We had to redo the framing, the steel, the plumbing – everything – and I learned a lesson I’ve observed ever since because I know that had I resubmitted the plans none of this would’ve been necessary. I love my clients, but they’re not always right!
Develop detailed plans for every project, but submit as little as legally possible to the permitting agency. This is just a matter of common sense. A modern, full set of plans includes infinitely more information than building officials need to monitor and approve progress on site; sharing this detailed information will only lead to piles of questions and lots of red flags you’ll need to address before you can move forward.
There’s nothing questionable about withholding that extra information, which is important for guiding multiple trades through a complex process but which goes far beyond what the rules require for the submittal set of plans we prepare for review and subsequent inspections.
Building inspectors are generalists and need to be educated. In their daily rounds, they’re out there looking at all sorts of construction projects and very few are what might be called experts in any given area.
This is a good time to tread lightly in getting points across, because inspectors have egos and don’t enjoy being challenged any more than we do. This is why I include code references all over my submittal plans: It’s a non-confrontational way to let them make notes on unfamiliar details and gives them easy ways to expand their knowledge bases. And when they do ask questions – like “What’s that for?” or “Why is that there?” – I can show them the applicable code on the plan and make it easier to keep things moving.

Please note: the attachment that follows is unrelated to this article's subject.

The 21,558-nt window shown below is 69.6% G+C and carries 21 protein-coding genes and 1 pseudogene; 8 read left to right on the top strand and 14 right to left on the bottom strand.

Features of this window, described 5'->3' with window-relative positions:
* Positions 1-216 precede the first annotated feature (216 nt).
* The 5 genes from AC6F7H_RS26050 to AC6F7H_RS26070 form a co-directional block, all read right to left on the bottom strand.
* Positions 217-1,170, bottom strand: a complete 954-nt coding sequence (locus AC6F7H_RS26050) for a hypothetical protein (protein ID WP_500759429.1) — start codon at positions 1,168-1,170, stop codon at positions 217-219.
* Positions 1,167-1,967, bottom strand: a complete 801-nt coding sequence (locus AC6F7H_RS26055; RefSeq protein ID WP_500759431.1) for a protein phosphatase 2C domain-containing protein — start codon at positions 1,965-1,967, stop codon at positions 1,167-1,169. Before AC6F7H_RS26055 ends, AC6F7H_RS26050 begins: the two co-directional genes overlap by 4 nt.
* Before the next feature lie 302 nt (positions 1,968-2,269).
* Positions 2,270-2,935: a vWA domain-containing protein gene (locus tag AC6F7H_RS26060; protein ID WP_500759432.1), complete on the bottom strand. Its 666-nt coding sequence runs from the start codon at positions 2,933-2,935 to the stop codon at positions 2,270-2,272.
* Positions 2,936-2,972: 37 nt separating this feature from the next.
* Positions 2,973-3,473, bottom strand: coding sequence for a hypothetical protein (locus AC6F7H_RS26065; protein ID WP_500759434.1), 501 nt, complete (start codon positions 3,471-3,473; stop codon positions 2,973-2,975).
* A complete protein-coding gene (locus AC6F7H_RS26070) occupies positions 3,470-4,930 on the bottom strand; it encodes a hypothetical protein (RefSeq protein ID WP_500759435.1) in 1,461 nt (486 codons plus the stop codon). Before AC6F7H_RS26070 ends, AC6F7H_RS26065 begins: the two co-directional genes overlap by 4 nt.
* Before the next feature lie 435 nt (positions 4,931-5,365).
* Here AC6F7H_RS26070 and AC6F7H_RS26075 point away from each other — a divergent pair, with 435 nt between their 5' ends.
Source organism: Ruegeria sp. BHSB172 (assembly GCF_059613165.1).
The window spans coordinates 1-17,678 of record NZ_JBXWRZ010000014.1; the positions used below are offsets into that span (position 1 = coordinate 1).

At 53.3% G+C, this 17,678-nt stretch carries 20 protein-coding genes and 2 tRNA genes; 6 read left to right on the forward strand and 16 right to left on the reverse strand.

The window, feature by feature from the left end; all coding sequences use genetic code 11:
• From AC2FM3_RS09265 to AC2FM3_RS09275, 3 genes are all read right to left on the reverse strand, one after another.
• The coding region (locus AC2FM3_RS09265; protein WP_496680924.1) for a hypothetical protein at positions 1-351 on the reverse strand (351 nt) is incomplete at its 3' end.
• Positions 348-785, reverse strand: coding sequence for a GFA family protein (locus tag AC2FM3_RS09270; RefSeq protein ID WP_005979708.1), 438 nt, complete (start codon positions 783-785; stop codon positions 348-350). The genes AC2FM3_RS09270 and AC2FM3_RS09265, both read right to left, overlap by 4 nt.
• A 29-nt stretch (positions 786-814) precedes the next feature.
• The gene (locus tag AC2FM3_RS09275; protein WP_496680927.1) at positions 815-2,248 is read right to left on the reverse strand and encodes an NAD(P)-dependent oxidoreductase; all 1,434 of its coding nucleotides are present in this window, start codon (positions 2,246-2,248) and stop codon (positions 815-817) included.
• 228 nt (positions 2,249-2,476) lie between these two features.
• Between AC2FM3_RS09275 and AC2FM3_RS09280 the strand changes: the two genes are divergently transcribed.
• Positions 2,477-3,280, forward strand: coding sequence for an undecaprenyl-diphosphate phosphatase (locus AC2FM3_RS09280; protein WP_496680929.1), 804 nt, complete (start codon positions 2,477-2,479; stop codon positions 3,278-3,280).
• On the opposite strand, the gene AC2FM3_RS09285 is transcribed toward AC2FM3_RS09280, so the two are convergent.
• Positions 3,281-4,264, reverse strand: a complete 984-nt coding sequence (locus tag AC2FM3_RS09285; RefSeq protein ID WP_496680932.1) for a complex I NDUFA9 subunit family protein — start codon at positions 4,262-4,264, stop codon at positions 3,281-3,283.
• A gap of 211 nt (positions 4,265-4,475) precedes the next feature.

Pressurize and keep pressurized every single line and conduit that terminates underwater. As contractors, we have a certain amount of control over what happens while on site and might do a good job of protecting these lines and conduits during watershape construction. But what happens when an outside decking crew or pergola installer or landscape crew arrives on site and pounds in stakes to set lines and levels for these tasks?
Even a slight nick of an underground line can have consequences that only become more serious once they pull off site and you return to apply the interior finish: Repairing the broken pipes and conduits means breaking out decks, digging out posts and incurring all sorts of expense. This is why we monitor our pressure gauges as frequently as necessary: If repairs need to be made, we want to complete them as soon as they’re observed and, we hope, before they get locked in.
Code requires a 30-minute pressure test, but I go beyond that: We pressurize all lines that terminate underwater as soon as they’re in place and keep them that way until all landscaping and deck work is complete.
Regardless what an engineer might specify, go with #4 rebar and 4,000 psi concrete as minimums for every project. The point about rebar is a matter of its rigidity: While many engineering plans call for #3 bars, they are too lightweight for use in environments where 200-pound workers are stepping on them in the floor of a pool or working with them to set plumbing. For just a small upgrade in expense to #4 bars, you get a material that is much less flexible and will stay in place once it’s adequately tied to neighboring material.